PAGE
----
97. Memorandum From the Director of the Office of International Monetary Affairs, Department of the Treasury (Syvrud) to Secretary of the Treasury Blumenthal 1


  • United States-Japan Trade Talks—An Insider’s Assessment

In the U.S./Japan trade talks on January 9–13 Ambassador Strauss laid on the line his personal credibility with the U.S. Congress in return for the Japanese commitments described below.2 He made it clear that the credibility of the U.S. Delegation and specifically his own personal credibility was at stake in these talks. He wanted to insure that the Japanese commitments would permit him to counter effectively the growing protectionism in the U.S. Congress. I don’t think Strauss was completely convinced that the statement he went home with achieved this purpose but he knew that the alternative of not having an agreed statement was even less acceptable.3

Ambassador Strauss recognized publicly that the agreement did not eliminate protectionist pressures in the United States but those forces, he said, would have been stronger without the agreement.4 So [Page 307] the significance of the agreement lies as much in what we avoided as in what we achieved. We avoided confrontation in trade issues with the Japanese. We possibly avoided an increase in protectionist pressures in the United States, and we certainly avoided a sharp deterioration in U.S.-Japanese relationships.

The Joint Statement announced by Ambassador Strauss and Ambassador Ushiba on Friday, January 13, covered three important areas: macro-economic policies, multilateral trade negotiations and some bilateral trading issues. (copy attached)5

Macro-economic Policies

The Japanese committed themselves to a 7 percent growth target and to reducing the current account surplus considerably (to $6 billion) in fiscal year 1978, aiming at equilibrium by the end of FY 1979 and thereafter, with a deficit accepted if it should occur. (The Japanese fiscal year is from April 1 to March 31.) While the Japanese had previously announced the 7 percent growth target, their previous commitment was for “around 7 percent”. The commitment is now firmed up for 7 percent and the economic policies are directed toward achieving that target.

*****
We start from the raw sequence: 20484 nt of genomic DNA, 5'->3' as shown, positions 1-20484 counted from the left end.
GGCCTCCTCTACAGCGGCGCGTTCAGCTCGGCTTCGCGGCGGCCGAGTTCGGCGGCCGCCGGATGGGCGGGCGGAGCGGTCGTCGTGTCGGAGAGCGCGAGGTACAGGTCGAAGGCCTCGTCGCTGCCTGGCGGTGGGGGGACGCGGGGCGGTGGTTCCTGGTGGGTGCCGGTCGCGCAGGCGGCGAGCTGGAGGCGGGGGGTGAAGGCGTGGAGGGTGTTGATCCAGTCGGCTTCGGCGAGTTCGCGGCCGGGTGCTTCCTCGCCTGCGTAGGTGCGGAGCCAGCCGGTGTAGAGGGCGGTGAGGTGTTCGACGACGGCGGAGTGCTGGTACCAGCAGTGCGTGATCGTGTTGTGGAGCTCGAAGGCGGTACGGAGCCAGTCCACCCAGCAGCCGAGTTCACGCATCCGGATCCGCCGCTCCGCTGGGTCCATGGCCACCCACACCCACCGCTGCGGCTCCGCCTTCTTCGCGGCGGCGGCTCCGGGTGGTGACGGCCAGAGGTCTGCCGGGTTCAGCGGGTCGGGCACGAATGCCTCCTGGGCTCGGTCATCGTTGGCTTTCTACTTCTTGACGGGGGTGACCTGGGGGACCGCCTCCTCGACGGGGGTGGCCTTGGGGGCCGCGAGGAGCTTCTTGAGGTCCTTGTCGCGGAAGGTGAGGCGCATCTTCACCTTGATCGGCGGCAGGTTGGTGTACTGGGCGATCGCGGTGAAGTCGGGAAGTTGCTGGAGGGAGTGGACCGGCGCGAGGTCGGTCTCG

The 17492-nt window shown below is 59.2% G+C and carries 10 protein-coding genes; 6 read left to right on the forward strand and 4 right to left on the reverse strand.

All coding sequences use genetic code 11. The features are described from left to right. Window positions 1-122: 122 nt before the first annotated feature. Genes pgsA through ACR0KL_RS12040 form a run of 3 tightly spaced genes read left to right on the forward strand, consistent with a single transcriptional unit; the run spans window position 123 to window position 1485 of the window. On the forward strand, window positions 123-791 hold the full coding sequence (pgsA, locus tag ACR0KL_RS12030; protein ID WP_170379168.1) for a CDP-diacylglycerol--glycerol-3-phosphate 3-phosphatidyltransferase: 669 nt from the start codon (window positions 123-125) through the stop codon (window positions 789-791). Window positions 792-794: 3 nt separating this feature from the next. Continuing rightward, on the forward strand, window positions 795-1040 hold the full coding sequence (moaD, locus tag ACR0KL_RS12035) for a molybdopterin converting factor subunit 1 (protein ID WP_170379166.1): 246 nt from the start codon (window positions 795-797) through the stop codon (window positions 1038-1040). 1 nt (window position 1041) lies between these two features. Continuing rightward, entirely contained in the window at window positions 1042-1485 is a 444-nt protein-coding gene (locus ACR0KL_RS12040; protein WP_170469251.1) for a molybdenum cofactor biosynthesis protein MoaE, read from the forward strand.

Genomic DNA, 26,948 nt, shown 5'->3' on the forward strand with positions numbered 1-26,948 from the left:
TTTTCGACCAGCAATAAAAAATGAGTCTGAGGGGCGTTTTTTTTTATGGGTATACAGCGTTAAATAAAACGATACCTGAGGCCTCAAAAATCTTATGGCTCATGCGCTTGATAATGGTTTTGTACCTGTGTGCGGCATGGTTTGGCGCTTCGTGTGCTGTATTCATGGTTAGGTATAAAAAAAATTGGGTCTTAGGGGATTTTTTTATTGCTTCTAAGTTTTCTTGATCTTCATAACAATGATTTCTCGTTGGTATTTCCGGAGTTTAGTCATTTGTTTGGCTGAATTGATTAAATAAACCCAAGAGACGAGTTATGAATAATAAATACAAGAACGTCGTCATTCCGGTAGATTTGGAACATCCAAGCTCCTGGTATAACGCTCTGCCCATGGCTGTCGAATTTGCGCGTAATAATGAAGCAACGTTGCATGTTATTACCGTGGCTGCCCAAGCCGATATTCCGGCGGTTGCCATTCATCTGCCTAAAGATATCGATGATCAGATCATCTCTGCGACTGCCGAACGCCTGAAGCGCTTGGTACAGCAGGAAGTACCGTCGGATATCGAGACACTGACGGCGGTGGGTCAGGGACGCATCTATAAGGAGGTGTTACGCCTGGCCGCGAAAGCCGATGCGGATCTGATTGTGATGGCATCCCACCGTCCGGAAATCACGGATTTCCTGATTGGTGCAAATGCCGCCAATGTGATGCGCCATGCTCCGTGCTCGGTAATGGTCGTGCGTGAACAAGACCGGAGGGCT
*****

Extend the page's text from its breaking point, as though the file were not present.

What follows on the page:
During the talks, there was some skepticism raised about the ability of the Japanese Government to meet its 7 percent growth target. There is some justification for this skepticism since a great deal depends upon private sector consumption and investment. I have suggested that we publicly avoid raising skepticism since it would tend to affect adversely the confidence factor and in a self-fulfilling way bring about that lower growth rate.

The focus of the Japanese economic program is on domestic demand. This means a structural shift in the Japanese economy away from the export-oriented growth, resulting in additional bankruptcies, unemployment, and a lower growth rate than otherwise would be the case, but it is clearly an emphasis which is consistent with the needs of the international economy and should be welcomed.

The language on the current account reflects a significant shift in the Japanese position. I was told that this position was approved by Prime Minister Fukuda. What it really means is that, in the medium-term, Japan’s objective has shifted from equilibrium on basic balance to an equilibrium on current account.


Ambassador StraussSTR team (he was accompanied by his number two man, Alan Wolff, his number three man and chief negoti[Page 308]ator at Geneva, Alonso McDonald, and his General Counsel) focused heavily on achieving Japanese commitment to a partnership in the multilateral trade negotiations which begin next week. They sought partnership with the Japanese to achieve basic equity on their trading relations by the end of the MTN period, eight to ten years. (See paras 5–7 of Statement) Strauss emphasized that the objective of parity in the levels of bound tariffs (para 6) was the only non-negotiable element in the statement.

Bilateral Relations